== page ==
Then the thoughts: What is the real reason behind why Mueller did not fulfill his prosecutorial duty and state in so many words that Trump is guilty of obstruction of justice? Who or what kept him from nailing it? Barr? Rosenstein? Putin? Not indicting a sitting president is policy, not law. To impeach or not to impeach? Is it really possible for a Democrat to win in 2020 with the Russians proceeding full speed ahead to intervene on Trump’s behalf? Can those Republicans really ignore subpoenas and get away with it? Is it too late for Barr to retrieve his soul from the devil? There must be at least one whistleblower working for the IRS who will leak Trump’s taxes to the Washington Post. Why can’t the Secret Service turn on Trump? They could walk out of the White House and leave him alone in a chair naked, except for his red tie, tweeting while watching FOX News. Maybe Alzheimer’s will erupt for all to see, including his base. (Isn’t this a hopeful thought?) How much pressure can this deranged man take without blowing into bits? Hawaii beaches under water. White supremacy spreading like wildfire. How can we bring children into such a world? What the fuck do we do about Mitch McConnell? Lindsey Graham?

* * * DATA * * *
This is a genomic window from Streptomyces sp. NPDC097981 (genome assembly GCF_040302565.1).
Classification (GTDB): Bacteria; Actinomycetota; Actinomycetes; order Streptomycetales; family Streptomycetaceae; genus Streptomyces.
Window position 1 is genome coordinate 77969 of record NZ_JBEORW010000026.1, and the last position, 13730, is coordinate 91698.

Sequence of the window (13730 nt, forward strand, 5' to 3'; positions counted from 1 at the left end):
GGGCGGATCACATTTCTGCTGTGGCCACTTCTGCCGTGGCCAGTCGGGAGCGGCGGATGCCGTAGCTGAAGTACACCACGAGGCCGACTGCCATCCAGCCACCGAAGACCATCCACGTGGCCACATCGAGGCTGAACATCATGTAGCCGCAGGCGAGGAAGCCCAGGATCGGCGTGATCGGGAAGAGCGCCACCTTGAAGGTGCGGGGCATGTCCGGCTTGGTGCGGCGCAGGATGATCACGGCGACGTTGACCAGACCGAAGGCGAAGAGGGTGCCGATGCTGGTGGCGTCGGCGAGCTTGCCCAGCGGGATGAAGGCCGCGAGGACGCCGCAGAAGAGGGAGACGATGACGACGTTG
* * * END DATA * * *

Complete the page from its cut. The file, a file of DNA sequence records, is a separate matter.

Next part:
Image courtesy via Shutterstock Chemistry World

After a landslide of thoughts, I get out of bed, open the shade, let in the light and have breakfast. If I am kind to myself, I avoid news programs on TV and turn on the radio to a classical music station. However, I haven’t yet managed to get through the morning without reviewing the headlines online from the New York Times, the Washington Post and Huffington Post, which I do to know what dangers I might need to prepare for that day. It must be a survival instinct. I can’t seem to stop myself, even though the result is a knot in my gut that doesn’t unravel until I have completed 90 laps in the community center pool. Since Trump came into office, I have lost my appetite and at least 5 pounds.